The Grace Haven has been up and running for one year! This has been a HUGE learning process for me. I went into this business with a lot of ideas, many of which were WRONG.
Let me address 5 misconceptions about running a website.
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First, thank YOU! All of you. Every single time you read, like, or share, you help support our family by sharing our story.
I started this website to help others. Instead, we have been embraced by such an amazing community that has taught me so much!
Myth #1: Blogging is easy work and money
For me, blogging has never been about the money. When I say “business” I really mean ministry. Writing is healing for me, and our story has helped encourage others.
However, blogging is NOT free. Making money is essential to keep things running.
The latest trend is bloggers teaching about blogging. While that is SUPER valuable, it can lead to the most common misconception: that blogging is easy.
When blogging is sold as simple, it undercuts the appreciation for anyone trying to grow their business in a geniune way. To grow your business without buying followers takes a lot of TIME and EFFORT.Tweet
You can quickly grow your website if you want to fork over loads of money. You can easily buy followers, tools, and assistance with managing parts of your website.
If you don’t have that type of financial investment, successful blogging can end up taking the time of a full time job.
Myth #2: Your friends will be part of your audience.
When I started the GH, I was so excited to share where months of active planning had lead. I hit LAUNCH and eagerly awaited feedback from all of my close friends. Oops, that was a mistake.
You cannot assume your friends will be part of your regular online audience. Your friends may prefer to connect with you in the same way they always have, and resist connection over a professional format.
To be honest, it was a hard learning curve. I still get questions now, a whole year later, about what my website is even about. Ouch. The good news? You will find support from people you would never expect. It is beautifully surprising, and has grown friendships that I never though would blossom!
I have learned that what I was holding on to was a misconception. It was unfair of me to assume anything from other wonderful and busy Mama friends. I had to give the same grace I have been extended countless times, because I do not always keep up with websites either!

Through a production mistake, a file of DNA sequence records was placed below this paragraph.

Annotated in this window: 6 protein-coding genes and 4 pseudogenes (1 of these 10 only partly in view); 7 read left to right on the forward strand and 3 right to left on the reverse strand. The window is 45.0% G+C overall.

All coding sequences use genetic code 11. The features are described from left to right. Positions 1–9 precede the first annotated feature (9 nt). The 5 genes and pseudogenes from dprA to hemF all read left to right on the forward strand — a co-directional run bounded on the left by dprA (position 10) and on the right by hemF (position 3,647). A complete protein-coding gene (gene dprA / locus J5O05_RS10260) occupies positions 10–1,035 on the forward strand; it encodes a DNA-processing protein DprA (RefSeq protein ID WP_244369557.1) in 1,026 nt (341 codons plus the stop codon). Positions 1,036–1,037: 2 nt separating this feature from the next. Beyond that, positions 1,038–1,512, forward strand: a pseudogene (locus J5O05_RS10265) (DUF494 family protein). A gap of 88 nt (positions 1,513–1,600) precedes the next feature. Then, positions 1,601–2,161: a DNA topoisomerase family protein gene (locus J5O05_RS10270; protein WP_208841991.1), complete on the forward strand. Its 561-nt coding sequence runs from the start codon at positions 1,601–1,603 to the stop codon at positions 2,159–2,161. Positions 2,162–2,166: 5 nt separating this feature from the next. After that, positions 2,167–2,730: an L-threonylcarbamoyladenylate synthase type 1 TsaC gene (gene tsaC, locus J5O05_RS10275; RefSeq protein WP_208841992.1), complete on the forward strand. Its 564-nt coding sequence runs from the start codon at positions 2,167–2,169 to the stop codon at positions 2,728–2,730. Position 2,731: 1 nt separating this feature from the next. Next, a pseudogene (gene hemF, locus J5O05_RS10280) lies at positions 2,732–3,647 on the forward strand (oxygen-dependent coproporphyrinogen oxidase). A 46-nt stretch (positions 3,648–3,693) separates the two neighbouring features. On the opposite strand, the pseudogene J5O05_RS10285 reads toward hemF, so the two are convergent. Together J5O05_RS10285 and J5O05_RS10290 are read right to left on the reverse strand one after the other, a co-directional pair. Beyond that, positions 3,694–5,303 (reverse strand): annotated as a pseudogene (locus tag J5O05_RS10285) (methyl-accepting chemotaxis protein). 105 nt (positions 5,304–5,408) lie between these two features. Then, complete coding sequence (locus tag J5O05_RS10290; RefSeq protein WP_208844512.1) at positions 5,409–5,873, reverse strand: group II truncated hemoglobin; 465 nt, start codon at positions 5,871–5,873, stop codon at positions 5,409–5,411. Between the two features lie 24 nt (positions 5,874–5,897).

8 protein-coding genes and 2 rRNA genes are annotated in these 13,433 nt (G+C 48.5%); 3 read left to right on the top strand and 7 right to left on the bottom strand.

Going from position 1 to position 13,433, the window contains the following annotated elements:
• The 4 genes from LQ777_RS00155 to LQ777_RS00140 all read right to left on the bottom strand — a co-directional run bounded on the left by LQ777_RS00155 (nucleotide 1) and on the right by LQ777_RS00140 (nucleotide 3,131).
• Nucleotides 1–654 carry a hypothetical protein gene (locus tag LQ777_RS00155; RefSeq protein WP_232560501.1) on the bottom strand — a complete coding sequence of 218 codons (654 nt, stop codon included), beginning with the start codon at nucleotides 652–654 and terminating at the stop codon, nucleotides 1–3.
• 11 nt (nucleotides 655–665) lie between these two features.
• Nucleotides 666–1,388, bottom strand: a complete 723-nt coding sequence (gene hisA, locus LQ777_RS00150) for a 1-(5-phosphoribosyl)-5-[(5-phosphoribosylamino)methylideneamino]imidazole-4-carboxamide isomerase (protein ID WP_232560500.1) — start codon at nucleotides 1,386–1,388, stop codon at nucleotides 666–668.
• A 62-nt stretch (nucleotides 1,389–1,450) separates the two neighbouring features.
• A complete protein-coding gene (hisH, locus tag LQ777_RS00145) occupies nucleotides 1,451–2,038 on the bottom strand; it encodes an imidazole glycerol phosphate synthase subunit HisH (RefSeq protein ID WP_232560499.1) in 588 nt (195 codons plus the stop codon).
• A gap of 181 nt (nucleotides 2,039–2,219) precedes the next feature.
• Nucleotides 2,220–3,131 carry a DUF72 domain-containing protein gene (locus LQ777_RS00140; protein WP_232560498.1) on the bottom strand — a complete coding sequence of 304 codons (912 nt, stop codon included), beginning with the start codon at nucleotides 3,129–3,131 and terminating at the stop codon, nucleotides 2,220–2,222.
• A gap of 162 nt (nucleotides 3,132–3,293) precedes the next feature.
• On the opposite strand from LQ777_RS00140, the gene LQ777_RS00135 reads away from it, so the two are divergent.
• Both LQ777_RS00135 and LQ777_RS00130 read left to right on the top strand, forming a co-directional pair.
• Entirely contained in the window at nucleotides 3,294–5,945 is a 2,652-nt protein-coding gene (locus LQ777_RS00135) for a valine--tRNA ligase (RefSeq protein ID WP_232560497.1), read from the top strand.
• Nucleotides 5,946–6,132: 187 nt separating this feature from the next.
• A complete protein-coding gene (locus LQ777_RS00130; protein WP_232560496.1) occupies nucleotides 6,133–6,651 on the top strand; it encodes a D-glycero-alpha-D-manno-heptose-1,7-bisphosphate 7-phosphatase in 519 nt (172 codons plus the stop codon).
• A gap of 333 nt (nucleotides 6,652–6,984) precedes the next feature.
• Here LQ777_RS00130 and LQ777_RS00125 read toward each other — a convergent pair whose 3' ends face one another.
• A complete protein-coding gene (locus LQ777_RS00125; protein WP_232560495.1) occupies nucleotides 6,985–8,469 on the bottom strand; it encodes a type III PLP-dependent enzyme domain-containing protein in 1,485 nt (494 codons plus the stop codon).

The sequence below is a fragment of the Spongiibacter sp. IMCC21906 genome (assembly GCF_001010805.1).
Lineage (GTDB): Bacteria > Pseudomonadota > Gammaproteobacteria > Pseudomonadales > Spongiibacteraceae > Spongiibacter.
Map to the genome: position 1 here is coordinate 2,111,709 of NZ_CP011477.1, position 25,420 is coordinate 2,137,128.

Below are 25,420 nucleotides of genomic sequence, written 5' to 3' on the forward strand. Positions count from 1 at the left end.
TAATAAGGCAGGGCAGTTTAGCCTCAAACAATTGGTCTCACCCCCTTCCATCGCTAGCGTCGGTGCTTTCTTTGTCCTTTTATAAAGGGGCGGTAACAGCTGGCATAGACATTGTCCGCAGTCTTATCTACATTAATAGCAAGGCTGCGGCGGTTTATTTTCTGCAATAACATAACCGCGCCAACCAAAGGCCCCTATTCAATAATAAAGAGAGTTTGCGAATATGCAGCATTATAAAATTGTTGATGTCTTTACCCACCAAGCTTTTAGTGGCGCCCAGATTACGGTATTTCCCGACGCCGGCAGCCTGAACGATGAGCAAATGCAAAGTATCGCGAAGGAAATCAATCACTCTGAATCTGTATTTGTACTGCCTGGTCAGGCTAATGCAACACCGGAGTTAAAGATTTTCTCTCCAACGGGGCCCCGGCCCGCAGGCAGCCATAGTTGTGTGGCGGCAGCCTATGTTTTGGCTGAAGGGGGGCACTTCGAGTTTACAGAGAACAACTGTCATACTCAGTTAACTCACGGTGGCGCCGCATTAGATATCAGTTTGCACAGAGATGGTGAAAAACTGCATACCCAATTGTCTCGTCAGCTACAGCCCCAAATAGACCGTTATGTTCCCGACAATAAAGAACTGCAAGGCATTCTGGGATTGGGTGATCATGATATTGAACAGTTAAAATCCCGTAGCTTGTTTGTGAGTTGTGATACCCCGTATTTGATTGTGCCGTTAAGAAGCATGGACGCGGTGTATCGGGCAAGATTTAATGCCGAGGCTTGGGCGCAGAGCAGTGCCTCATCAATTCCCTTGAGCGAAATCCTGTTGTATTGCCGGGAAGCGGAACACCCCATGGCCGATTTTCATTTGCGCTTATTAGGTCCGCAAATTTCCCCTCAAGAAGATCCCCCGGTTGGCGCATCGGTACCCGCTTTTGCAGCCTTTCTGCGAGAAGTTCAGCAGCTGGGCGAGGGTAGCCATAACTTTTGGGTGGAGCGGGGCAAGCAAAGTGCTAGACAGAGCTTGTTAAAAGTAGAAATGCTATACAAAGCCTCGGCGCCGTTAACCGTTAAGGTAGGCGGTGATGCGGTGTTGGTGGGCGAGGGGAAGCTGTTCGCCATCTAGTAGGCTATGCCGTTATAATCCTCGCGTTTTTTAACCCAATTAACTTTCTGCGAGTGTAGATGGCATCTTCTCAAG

Any enneagram fans? Totally a Type 2 over here. I love to help others, but expecting too much of people is definitely a Type 2 pitfall.
Myth #3: People will understand you are running a business.
While I was being selfish to assume my friends had time to regularly support the GH, I also learned I have to set some boundaries.
People do not always understand when you are on social media to PRODUCE instead of CONSUME. It is also commonly understood that typical work tasks can trump responding to texts or phone calls, but NOT when those work tasks include an online presence.Tweet
I have had to explain myself MANY times for posts that have gone up before I had a chance to respond to messages from loved ones. I started carrying the burden of trying to please everyone.
Being passionate about your online business does not mean you are any less of a support to those in your personal life. Your increased online presence should NOT equal increased expectations in your relationships. One is personal, and one is business.Tweet
Trying to fulfill all personal relationship needs before ever letting myself touch my business To-Do list drained my joy and energy. I HAD to set “business hours” for myself, and give myself the freedom and grace to focus on work.
Myth #4: Good content equals a growing audience.
Nope. Growing your audience organically (Read NOT literally buying followers) takes a lot of consistency, self teaching, late night hours, and planning ahead.
Posting great content does not matter if social media apps do not allow your post to reach people’s feeds.
Myth #5: You can avoid online shaming.
Double NOPE. If you breath online, someone somewhere will take offense to you. That is OKAY.
Learn to expect the trolls, and their comments won’t get to you.
Something I constantly remind myself is that I would rather be in the arena, than be a critic.
To the fellow bloggers, let’s keep daring greatly. Our shortcomings or mistakes may be more publicized than others, but your story is worth sharing.
To the readers, thank you again for supporting the GH. Many of you are so gracious and kind. I have loved connecting with you! Please keep sharing anything that has impacted you on the GH, it helps more than you know!
A special thank you to those who know me both personally and professionally, and support me across the board.